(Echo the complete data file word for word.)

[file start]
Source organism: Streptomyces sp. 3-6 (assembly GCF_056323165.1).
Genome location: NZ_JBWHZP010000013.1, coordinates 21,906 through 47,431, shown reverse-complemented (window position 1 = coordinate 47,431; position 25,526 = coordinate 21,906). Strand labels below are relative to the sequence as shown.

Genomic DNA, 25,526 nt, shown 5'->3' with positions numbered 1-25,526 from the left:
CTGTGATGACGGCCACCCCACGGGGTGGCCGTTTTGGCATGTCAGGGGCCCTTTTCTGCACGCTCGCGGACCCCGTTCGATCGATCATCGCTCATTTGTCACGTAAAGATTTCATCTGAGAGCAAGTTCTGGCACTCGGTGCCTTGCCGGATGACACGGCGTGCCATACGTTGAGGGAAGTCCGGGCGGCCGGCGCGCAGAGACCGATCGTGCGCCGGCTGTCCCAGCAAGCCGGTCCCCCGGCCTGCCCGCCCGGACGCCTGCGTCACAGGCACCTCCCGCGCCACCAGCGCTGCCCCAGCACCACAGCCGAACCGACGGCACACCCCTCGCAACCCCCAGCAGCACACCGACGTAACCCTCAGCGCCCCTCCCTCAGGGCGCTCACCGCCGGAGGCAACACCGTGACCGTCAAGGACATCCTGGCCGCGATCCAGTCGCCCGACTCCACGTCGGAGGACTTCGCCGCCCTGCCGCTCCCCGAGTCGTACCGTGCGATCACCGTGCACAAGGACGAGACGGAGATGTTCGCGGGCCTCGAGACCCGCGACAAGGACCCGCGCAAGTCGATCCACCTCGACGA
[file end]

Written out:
Source organism: Streptomyces sp. 3-6 (assembly GCF_056323165.1).
Genome location: NZ_JBWHZP010000013.1, coordinates 21,906 through 47,431, shown reverse-complemented (window position 1 = coordinate 47,431; position 25,526 = coordinate 21,906). Strand labels below are relative to the sequence as shown.

Genomic DNA, 25,526 nt, shown 5'->3' with positions numbered 1-25,526 from the left:
CTGTGATGACGGCCACCCCACGGGGTGGCCGTTTTGGCATGTCAGGGGCCCTTTTCTGCACGCTCGCGGACCCCGTTCGATCGATCATCGCTCATTTGTCACGTAAAGATTTCATCTGAGAGCAAGTTCTGGCACTCGGTGCCTTGCCGGATGACACGGCGTGCCATACGTTGAGGGAAGTCCGGGCGGCCGGCGCGCAGAGACCGATCGTGCGCCGGCTGTCCCAGCAAGCCGGTCCCCCGGCCTGCCCGCCCGGACGCCTGCGTCACAGGCACCTCCCGCGCCACCAGCGCTGCCCCAGCACCACAGCCGAACCGACGGCACACCCCTCGCAACCCCCAGCAGCACACCGACGTAACCCTCAGCGCCCCTCCCTCAGGGCGCTCACCGCCGGAGGCAACACCGTGACCGTCAAGGACATCCTGGCCGCGATCCAGTCGCCCGACTCCACGTCGGAGGACTTCGCCGCCCTGCCGCTCCCCGAGTCGTACCGTGCGATCACCGTGCACAAGGACGAGACGGAGATGTTCGCGGGCCTCGAGACCCGCGACAAGGACCCGCGCAAGTCGATCCACCTCGACGA